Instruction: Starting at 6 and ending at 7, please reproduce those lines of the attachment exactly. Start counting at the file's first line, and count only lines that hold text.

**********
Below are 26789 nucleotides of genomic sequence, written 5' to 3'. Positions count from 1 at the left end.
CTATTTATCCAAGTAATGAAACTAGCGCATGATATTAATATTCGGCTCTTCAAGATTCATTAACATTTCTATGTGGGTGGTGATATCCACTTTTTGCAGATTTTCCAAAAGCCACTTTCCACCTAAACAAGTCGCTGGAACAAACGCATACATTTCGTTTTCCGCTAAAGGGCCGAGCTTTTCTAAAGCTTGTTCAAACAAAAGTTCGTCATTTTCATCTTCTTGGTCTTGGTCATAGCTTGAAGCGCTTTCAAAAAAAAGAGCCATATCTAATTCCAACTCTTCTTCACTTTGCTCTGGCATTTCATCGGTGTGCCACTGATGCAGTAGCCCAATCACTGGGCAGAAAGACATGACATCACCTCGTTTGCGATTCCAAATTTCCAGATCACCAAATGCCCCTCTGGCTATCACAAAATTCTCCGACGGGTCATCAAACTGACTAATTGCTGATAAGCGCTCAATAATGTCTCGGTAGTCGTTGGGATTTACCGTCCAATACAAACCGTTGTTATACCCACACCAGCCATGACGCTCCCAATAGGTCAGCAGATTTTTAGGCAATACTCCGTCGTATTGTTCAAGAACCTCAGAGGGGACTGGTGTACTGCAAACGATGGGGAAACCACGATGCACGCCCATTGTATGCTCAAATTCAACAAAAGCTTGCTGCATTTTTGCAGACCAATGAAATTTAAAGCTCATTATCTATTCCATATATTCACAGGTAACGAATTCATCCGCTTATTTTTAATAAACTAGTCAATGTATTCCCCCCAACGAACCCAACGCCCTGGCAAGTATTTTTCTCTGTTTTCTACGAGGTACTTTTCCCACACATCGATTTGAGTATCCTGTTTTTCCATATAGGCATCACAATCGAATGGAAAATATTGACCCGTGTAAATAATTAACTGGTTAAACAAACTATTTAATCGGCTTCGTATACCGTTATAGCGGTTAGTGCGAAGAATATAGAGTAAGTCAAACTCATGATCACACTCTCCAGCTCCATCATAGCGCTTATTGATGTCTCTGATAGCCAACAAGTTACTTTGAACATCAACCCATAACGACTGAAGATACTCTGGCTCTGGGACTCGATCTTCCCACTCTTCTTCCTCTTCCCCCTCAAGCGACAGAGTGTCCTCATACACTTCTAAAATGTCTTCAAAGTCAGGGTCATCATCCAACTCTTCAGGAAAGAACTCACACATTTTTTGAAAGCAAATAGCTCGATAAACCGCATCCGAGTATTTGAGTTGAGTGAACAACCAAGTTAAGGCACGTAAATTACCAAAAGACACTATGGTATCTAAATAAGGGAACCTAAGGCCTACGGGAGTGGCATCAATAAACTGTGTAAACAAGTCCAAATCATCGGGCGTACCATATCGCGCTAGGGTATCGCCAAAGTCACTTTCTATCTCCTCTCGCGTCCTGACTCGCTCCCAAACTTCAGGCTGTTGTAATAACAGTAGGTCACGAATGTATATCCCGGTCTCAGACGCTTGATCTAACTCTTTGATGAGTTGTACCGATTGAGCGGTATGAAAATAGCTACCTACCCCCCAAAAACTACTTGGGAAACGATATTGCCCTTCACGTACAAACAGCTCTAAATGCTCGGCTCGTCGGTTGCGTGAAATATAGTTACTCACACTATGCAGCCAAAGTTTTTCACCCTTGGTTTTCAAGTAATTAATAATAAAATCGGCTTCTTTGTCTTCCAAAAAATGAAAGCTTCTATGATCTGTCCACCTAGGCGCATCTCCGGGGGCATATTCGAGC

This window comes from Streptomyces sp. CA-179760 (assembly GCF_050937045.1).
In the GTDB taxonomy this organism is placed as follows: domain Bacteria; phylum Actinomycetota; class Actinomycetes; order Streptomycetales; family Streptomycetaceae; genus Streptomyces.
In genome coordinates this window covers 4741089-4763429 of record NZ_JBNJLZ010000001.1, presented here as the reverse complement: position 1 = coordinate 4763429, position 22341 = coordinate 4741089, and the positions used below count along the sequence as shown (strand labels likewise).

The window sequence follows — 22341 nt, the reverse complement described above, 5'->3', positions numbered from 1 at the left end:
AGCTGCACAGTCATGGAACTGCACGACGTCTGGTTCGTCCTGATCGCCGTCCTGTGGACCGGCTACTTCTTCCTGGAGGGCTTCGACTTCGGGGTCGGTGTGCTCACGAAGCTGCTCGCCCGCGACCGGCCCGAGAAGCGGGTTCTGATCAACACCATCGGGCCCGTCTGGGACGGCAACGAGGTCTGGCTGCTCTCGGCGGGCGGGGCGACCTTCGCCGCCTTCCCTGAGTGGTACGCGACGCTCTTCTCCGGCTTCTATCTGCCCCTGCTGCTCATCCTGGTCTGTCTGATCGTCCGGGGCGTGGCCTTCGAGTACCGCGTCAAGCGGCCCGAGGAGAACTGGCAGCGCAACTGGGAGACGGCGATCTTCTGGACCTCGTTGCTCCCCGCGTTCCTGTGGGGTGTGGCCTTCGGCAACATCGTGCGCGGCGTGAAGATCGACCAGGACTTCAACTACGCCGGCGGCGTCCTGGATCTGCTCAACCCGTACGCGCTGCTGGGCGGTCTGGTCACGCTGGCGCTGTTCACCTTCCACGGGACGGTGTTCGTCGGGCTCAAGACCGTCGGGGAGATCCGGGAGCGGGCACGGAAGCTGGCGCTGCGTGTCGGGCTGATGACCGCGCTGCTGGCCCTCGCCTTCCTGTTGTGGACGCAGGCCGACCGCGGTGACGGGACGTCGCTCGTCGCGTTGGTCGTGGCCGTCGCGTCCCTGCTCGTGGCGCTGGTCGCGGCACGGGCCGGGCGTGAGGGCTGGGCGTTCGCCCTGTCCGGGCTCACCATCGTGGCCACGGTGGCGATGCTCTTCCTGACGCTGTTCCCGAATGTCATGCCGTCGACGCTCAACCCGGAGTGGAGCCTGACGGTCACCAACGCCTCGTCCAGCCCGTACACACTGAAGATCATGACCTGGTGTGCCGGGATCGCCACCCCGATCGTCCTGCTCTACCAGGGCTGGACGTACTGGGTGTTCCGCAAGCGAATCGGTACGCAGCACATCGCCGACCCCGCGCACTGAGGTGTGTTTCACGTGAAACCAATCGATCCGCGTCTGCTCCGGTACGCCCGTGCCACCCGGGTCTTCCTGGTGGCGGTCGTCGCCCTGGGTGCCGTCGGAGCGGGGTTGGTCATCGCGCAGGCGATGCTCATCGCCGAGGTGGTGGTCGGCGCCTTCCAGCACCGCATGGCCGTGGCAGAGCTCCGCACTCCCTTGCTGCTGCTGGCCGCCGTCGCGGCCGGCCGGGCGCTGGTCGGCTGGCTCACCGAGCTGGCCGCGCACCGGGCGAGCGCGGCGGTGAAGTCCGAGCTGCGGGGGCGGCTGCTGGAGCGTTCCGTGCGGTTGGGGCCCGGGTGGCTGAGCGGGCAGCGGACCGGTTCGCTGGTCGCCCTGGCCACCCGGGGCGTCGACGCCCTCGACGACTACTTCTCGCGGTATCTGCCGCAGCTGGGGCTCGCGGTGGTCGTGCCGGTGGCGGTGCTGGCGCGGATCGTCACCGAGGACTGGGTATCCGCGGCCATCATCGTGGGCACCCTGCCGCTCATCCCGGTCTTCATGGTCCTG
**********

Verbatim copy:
The window sequence follows — 22341 nt, the reverse complement described above, 5'->3', positions numbered from 1 at the left end:
AGCTGCACAGTCATGGAACTGCACGACGTCTGGTTCGTCCTGATCGCCGTCCTGTGGACCGGCTACTTCTTCCTGGAGGGCTTCGACTTCGGGGTCGGTGTGCTCACGAAGCTGCTCGCCCGCGACCGGCCCGAGAAGCGGGTTCTGATCAACACCATCGGGCCCGTCTGGGACGGCAACGAGGTCTGGCTGCTCTCGGCGGGCGGGGCGACCTTCGCCGCCTTCCCTGAGTGGTACGCGACGCTCTTCTCCGGCTTCTATCTGCCCCTGCTGCTCATCCTGGTCTGTCTGATCGTCCGGGGCGTGGCCTTCGAGTACCGCGTCAAGCGGCCCGAGGAGAACTGGCAGCGCAACTGGGAGACGGCGATCTTCTGGACCTCGTTGCTCCCCGCGTTCCTGTGGGGTGTGGCCTTCGGCAACATCGTGCGCGGCGTGAAGATCGACCAGGACTTCAACTACGCCGGCGGCGTCCTGGATCTGCTCAACCCGTACGCGCTGCTGGGCGGTCTGGTCACGCTGGCGCTGTTCACCTTCCACGGGACGGTGTTCGTCGGGCTCAAGACCGTCGGGGAGATCCGGGAGCGGGCACGGAAGCTGGCGCTGCGTGTCGGGCTGATGACCGCGCTGCTGGCCCTCGCCTTCCTGTTGTGGACGCAGGCCGACCGCGGTGACGGGACGTCGCTCGTCGCGTTGGTCGTGGCCGTCGCGTCCCTGCTCGTGGCGCTGGTCGCGGCACGGGCCGGGCGTGAGGGCTGGGCGTTCGCCCTGTCCGGGCTCACCATCGTGGCCACGGTGGCGATGCTCTTCCTGACGCTGTTCCCGAATGTCATGCCGTCGACGCTCAACCCGGAGTGGAGCCTGACGGTCACCAACGCCTCGTCCAGCCCGTACACACTGAAGATCATGACCTGGTGTGCCGGGATCGCCACCCCGATCGTCCTGCTCTACCAGGGCTGGACGTACTGGGTGTTCCGCAAGCGAATCGGTACGCAGCACATCGCCGACCCCGCGCACTGAGGTGTGTTTCACGTGAAACCAATCGATCCGCGTCTGCTCCGGTACGCCCGTGCCACCCGGGTCTTCCTGGTGGCGGTCGTCGCCCTGGGTGCCGTCGGAGCGGGGTTGGTCATCGCGCAGGCGATGCTCATCGCCGAGGTGGTGGTCGGCGCCTTCCAGCACCGCATGGCCGTGGCAGAGCTCCGCACTCCCTTGCTGCTGCTGGCCGCCGTCGCGGCCGGCCGGGCGCTGGTCGGCTGGCTCACCGAGCTGGCCGCGCACCGGGCGAGCGCGGCGGTGAAGTCCGAGCTGCGGGGGCGGCTGCTGGAGCGTTCCGTGCGGTTGGGGCCCGGGTGGCTGAGCGGGCAGCGGACCGGTTCGCTGGTCGCCCTGGCCACCCGGGGCGTCGACGCCCTCGACGACTACTTCTCGCGGTATCTGCCGCAGCTGGGGCTCGCGGTGGTCGTGCCGGTGGCGGTGCTGGCGCGGATCGTCACCGAGGACTGGGTATCCGCGGCCATCATCGTGGGCACCCTGCCGCTCATCCCGGTCTTCATGGTCCTG